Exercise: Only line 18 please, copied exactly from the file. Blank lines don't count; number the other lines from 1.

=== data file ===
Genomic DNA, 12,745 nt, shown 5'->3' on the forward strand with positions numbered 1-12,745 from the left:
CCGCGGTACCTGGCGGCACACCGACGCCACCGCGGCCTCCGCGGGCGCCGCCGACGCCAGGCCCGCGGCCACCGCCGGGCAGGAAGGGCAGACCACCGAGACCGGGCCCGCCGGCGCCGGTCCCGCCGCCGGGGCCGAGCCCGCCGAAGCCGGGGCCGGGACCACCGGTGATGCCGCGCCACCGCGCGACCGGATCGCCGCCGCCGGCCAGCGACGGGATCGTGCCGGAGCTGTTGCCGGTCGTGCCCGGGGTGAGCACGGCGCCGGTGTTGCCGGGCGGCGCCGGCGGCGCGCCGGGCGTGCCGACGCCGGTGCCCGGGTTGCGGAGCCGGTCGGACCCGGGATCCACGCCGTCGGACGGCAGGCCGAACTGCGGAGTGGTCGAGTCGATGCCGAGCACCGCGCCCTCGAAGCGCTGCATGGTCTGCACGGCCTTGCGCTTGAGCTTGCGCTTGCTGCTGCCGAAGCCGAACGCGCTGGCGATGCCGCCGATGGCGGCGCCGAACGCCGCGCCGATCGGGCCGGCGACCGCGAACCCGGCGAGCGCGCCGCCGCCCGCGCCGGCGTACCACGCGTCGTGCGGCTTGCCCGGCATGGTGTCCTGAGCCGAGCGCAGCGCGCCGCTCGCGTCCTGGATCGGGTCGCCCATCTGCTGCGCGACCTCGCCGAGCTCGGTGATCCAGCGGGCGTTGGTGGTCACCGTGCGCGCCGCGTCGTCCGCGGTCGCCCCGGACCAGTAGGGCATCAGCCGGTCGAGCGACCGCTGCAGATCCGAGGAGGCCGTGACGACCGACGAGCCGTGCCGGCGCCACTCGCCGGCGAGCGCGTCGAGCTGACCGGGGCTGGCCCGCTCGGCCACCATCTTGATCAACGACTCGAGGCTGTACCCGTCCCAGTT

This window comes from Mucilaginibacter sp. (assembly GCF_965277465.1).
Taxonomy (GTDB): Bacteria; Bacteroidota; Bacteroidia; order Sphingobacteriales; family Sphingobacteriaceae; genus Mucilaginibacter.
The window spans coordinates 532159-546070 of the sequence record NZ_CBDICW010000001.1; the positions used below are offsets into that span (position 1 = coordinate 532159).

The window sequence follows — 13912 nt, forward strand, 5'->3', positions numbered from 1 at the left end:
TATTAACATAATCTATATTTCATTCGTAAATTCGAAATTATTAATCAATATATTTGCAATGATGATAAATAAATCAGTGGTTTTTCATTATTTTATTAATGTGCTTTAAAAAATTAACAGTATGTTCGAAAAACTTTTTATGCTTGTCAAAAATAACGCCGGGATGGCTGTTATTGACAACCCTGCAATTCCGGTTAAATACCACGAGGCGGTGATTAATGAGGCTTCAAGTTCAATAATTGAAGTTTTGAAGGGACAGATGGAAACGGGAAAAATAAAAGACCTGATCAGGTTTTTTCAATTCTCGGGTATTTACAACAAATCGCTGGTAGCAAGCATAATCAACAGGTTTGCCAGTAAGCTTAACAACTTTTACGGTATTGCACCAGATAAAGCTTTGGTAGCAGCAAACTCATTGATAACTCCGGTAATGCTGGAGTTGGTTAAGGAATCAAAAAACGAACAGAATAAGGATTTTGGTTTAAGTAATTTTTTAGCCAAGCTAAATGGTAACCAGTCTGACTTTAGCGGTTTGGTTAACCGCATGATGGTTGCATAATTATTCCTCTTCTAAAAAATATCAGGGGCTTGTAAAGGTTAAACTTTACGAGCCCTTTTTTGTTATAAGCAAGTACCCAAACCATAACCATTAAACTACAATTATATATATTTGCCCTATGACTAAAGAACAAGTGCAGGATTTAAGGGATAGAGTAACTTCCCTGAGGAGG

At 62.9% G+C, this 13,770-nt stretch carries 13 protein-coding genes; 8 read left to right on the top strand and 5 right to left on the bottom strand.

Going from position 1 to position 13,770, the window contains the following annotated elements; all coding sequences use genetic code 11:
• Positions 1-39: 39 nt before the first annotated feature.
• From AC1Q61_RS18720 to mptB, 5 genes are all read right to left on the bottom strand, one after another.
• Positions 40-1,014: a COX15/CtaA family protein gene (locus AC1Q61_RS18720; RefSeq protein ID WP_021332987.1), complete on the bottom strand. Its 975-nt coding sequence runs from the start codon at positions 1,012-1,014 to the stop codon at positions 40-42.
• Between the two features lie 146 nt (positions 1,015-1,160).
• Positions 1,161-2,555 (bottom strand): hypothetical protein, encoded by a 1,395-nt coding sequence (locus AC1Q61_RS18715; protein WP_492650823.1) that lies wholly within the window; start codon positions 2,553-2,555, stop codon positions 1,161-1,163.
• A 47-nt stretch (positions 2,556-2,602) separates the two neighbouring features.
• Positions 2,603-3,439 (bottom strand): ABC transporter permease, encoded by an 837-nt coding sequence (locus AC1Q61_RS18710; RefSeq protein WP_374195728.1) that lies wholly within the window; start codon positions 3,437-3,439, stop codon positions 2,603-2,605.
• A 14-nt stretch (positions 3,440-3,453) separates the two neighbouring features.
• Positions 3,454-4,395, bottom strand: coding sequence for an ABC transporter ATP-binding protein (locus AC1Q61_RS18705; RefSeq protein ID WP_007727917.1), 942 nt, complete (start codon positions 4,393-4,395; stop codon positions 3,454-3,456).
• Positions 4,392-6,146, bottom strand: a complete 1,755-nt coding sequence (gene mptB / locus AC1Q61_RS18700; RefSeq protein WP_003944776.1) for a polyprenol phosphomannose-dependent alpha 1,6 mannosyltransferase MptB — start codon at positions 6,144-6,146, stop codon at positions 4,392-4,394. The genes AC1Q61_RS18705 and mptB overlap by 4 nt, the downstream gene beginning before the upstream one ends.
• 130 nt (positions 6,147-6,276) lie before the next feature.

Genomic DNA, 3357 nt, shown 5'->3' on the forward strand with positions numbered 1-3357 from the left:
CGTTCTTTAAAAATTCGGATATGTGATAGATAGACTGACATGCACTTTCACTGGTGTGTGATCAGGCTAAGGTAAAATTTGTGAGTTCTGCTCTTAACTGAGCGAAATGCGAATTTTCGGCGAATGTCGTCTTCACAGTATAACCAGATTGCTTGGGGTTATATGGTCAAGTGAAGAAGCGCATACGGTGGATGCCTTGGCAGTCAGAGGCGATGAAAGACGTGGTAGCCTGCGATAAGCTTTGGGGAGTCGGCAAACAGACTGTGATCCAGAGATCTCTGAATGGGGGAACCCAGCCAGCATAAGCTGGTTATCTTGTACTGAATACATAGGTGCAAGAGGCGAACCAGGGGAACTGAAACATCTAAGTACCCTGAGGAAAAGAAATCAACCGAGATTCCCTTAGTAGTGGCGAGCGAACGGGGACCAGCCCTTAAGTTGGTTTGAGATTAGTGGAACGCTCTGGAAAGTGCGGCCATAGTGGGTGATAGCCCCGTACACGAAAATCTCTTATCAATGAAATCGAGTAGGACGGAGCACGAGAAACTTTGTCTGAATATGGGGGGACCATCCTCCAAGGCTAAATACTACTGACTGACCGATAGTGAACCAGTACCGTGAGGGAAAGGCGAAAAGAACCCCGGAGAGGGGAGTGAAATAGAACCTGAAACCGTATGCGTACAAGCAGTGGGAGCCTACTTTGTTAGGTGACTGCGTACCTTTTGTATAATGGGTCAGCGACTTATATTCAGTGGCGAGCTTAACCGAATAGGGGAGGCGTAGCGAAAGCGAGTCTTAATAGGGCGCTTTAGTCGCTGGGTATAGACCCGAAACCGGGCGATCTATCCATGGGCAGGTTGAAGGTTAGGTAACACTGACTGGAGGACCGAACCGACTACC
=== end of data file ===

• Positions 3,454-4,395, bottom strand: coding sequence for an ABC transporter ATP-binding protein (locus AC1Q61_RS18705; RefSeq protein ID WP_007727917.1), 942 nt, complete (start codon positions 4,393-4,395; stop codon positions 3,454-3,456).